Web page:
Technology was one of Xenia’s favorite subjects. When she heard about Capital One Coders at her YMCA, she signed up.
The U.S. Chamber of Commerce Foundation publishes content on workforce training and related issues. Find and access current and archived items in our database.
September 26, 2018
As the respective employers of 850,000 restaurant employees in thousands of communities across the U.S., McDonald’s and its franchisees know that a significant number of restaurant employees are among those 38 million without high school diplomas. Through our comprehensive education program, Archways to Opportunity, we are preparing the employees of today for the business of tomorrow.
August 28, 2018
The U.S. Chamber of Commerce Foundation announced today additional support for the Job Data Exchange (JDX), an effort to help employers and their HR technology partners more clearly communicate hiring requirements in a rapidly changing talent marketplace. These new funding partners are Lumina Foundation, Schmidt Futures, and Walmart. Google.org and JPMorgan Chase & Co. previously announced their support for the project.
August 23, 2018
July 23, 2018
Last week the administration launched what it termed “the next step” in its economic agenda: a sweeping, administration-wide effort to equip the American workforce to succeed in the modern economy. To propel this initiative forward, it is seeking advice and cooperation from leaders in business and education. Our message at the U.S. Chamber of Commerce is simple: Count us in. We look forward to continuing our work with the administration on this issue of critical importance to the entire business community.
June 15, 2018
The co-owner of the Wyoming Machine sheet metal company in Stacy, Minnesota that makes armored Humvees, steel spokes and other manufactured parts, Tapani posted an ad to fill a production job at their plant. Two months later she didn’t get a single applicant. Hiring skilled welders and laser operators was already tough. And in the manufacturing space winning the heated competition for good workers could mean the difference between profitability and closing the door. The American Welding Society anticipates a shortage of about 400,000 operators by 2024. But Tapani and Wyoming didn’t take the bad news laying down.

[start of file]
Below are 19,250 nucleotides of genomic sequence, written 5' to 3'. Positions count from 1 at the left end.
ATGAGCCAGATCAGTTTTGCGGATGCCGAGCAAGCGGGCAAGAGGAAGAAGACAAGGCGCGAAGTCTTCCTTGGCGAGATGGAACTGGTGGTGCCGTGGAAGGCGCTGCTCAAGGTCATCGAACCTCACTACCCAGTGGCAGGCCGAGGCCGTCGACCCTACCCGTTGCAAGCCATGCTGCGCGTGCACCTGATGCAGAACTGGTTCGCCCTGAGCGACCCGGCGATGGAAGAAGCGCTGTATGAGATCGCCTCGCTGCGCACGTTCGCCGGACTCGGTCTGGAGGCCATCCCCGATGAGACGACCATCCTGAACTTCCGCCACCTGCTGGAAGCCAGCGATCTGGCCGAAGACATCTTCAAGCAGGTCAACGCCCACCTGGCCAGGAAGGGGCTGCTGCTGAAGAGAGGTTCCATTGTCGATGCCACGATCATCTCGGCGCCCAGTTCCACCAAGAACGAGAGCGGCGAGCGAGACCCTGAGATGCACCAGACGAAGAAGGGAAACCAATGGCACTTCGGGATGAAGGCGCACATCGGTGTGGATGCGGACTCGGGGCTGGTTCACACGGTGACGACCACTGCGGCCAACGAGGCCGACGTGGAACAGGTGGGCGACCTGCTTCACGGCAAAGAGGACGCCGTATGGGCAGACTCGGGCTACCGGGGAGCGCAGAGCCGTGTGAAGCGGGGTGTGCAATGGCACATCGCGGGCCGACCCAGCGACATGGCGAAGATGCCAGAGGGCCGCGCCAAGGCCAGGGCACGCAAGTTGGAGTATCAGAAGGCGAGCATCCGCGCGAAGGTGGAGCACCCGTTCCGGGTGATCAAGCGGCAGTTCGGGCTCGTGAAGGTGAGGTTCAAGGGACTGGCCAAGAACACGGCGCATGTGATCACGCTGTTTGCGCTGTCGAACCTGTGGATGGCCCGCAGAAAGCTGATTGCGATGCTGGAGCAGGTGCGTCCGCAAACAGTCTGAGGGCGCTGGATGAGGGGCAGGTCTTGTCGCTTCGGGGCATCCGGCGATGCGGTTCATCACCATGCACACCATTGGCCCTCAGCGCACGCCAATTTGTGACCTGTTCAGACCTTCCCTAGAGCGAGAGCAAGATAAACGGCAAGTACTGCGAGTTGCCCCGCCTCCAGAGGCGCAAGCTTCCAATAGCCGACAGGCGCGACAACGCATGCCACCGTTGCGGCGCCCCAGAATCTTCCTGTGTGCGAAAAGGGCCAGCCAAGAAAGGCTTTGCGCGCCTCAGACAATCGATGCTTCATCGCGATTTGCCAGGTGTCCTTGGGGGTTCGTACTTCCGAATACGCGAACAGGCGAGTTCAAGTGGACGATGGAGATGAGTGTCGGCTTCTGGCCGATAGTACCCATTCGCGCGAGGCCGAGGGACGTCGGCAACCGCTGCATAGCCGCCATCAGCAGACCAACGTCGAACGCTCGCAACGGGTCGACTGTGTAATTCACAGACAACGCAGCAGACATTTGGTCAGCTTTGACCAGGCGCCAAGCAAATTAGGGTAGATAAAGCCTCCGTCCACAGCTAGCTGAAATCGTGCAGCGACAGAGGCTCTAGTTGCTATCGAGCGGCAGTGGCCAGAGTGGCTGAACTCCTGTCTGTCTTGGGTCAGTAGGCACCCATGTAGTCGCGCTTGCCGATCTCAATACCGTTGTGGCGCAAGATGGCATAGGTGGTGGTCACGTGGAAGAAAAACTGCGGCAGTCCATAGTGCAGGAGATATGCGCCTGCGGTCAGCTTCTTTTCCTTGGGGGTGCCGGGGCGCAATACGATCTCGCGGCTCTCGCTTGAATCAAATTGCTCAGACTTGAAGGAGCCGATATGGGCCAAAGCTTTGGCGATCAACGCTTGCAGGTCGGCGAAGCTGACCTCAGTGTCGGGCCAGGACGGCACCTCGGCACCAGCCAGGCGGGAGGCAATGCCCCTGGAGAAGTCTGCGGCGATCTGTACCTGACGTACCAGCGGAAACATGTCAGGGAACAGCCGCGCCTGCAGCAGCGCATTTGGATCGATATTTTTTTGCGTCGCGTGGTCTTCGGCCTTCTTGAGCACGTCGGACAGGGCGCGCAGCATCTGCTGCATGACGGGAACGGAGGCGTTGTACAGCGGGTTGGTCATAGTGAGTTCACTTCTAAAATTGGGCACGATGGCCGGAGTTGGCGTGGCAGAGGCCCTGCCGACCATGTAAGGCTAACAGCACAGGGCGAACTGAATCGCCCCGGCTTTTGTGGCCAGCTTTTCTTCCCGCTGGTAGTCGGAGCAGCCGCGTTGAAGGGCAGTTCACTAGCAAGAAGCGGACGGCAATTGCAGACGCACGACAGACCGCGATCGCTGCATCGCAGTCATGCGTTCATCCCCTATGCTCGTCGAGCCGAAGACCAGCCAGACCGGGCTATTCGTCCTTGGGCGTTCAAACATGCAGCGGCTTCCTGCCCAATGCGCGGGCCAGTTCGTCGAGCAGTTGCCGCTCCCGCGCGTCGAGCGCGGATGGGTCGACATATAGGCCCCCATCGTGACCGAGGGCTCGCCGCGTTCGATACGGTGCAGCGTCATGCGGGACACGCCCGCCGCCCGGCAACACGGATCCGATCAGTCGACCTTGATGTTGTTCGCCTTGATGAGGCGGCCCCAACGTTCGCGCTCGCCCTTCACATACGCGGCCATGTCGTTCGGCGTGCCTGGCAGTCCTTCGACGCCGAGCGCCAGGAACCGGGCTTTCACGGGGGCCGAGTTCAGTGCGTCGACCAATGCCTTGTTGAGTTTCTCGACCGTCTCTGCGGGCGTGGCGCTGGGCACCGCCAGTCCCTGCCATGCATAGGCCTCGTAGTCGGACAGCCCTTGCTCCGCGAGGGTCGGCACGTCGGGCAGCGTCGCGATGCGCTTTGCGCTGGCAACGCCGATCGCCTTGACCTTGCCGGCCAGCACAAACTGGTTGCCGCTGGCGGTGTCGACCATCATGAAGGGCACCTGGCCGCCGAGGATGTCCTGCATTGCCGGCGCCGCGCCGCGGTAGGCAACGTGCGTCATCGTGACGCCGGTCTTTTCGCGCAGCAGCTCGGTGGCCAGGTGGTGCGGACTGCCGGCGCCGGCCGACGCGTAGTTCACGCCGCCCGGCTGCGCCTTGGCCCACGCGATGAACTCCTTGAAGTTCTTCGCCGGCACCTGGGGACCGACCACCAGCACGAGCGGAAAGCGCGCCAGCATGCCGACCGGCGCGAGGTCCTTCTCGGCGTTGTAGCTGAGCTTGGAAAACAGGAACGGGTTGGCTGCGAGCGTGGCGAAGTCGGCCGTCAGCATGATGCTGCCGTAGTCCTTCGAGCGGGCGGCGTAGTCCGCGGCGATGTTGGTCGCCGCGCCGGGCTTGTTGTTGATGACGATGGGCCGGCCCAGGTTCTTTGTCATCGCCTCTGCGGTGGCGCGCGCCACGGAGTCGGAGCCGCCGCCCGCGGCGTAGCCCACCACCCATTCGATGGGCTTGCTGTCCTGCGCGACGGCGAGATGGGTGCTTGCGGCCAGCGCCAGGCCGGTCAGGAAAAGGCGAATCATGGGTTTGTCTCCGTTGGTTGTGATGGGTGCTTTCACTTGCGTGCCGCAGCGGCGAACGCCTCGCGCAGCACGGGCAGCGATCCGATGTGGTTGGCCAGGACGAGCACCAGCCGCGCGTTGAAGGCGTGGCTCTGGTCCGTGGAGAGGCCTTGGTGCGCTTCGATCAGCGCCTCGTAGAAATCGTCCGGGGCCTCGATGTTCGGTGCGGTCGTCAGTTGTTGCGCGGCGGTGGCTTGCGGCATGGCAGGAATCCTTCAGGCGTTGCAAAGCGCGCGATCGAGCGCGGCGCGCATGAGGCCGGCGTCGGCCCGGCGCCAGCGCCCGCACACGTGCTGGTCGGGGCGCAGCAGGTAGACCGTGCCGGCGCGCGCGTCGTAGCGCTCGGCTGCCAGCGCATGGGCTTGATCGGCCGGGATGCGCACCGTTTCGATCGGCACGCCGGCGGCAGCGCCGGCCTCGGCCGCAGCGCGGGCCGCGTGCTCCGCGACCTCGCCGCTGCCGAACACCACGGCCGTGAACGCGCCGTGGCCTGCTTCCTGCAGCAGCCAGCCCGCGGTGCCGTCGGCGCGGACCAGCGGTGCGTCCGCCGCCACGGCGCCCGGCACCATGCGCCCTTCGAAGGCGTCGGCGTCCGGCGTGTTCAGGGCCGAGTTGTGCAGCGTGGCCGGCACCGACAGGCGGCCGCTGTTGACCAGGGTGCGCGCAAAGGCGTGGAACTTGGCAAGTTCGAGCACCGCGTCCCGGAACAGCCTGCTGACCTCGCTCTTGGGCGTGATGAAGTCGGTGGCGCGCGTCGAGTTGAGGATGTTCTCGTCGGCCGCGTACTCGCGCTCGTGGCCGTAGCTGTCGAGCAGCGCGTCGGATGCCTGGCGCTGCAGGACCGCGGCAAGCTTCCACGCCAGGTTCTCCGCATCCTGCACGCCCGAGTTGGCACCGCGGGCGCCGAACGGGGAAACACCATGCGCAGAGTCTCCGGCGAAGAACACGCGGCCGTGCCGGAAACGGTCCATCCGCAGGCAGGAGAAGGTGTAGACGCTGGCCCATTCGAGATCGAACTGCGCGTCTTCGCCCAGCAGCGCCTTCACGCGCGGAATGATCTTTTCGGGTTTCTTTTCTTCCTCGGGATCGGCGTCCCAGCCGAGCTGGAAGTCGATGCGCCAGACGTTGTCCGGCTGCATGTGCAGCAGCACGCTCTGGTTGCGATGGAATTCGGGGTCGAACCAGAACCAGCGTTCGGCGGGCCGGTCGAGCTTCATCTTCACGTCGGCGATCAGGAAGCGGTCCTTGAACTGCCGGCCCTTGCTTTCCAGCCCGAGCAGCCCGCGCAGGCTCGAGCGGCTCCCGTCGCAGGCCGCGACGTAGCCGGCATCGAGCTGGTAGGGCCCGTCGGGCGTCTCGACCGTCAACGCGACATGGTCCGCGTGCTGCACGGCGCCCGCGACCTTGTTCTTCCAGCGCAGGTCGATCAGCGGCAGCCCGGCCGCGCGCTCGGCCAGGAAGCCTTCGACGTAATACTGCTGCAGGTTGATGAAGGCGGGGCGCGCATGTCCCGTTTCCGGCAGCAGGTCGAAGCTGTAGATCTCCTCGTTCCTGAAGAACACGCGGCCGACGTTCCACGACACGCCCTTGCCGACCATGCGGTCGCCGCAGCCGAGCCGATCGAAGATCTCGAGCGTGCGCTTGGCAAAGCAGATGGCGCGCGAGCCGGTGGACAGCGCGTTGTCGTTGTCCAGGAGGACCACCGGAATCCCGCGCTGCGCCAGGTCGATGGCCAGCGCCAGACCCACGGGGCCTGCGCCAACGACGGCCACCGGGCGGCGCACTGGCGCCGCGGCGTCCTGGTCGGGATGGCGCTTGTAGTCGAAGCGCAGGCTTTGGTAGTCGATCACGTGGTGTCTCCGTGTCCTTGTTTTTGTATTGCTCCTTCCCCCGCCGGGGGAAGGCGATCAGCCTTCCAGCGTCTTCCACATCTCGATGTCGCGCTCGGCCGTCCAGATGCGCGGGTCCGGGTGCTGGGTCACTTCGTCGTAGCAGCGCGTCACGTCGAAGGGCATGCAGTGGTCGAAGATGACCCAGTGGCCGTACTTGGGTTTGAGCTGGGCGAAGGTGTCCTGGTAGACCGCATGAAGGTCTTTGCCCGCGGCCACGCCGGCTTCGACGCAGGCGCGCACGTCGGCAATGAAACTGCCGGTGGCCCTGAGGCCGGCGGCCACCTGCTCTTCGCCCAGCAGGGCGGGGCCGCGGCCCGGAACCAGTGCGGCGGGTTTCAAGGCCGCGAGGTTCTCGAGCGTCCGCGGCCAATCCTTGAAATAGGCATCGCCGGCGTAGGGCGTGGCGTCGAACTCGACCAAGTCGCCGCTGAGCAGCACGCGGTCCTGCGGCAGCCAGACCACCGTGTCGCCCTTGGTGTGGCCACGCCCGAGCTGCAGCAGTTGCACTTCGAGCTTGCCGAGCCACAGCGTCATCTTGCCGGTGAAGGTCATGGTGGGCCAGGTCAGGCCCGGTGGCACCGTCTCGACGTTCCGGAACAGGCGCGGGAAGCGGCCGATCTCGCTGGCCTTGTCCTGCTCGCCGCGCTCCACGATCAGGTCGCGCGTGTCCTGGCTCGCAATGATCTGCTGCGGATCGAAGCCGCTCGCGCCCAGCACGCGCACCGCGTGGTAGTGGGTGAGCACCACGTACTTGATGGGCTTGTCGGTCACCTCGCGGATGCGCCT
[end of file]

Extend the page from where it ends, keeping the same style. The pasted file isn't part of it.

August 9, 2018
In order to stay globally competitive, Houston’s industries needed to attract, train, and hire workers into technical careers that require more than a high school diploma but less than a four-year college degree. To address the skills gap, Greater Houston Partnership— a group of 1,200 companies in the 11 county Houston region—took on the responsibility of retraining workers and strengthening the talent pipeline.
The Chamber Foundation's portfolio of workforce and talent development projects reflects our dedication to pursuing solutions that ensure Americans have the right skills for the jobs of today and tomorrow, and the American economy has the skilled workforce it needs to grow.
July 20, 2018
Throughout the day’s conversations, several major issues were acknowledged and summit participants and attendees discussed their current and future plans to work together to tackle these challenges. Where the morning portion of the summit centered on the challenges experienced and identified by government and military officials, the afternoon session addressed how all sectors share similar challenges in the talent marketplace and how many corporate solutions could be applied to inspire real change for the military and our veterans.
August 2, 2018
The need for quality talent is so great that those who excel at unlearning, learning, and reinventing themselves have a higher probability of success for overcoming common biases including race, gender, age, and academic background. Finding employees and candidates who have the ability and initiative to constantly reinvent themselves is the goal of every company today, though it isn’t easy.
July 24, 2018
For hiring managers to attract top talent, they must view the aging workforce through a new lens. Today, we consider those 65+ to be “older” and less skilled or capable. But we must shift our perspective on age. The average life expectancy for a man is 80 years old, and for a woman the average is 85 years. A 50-year-old is no longer a “senior.”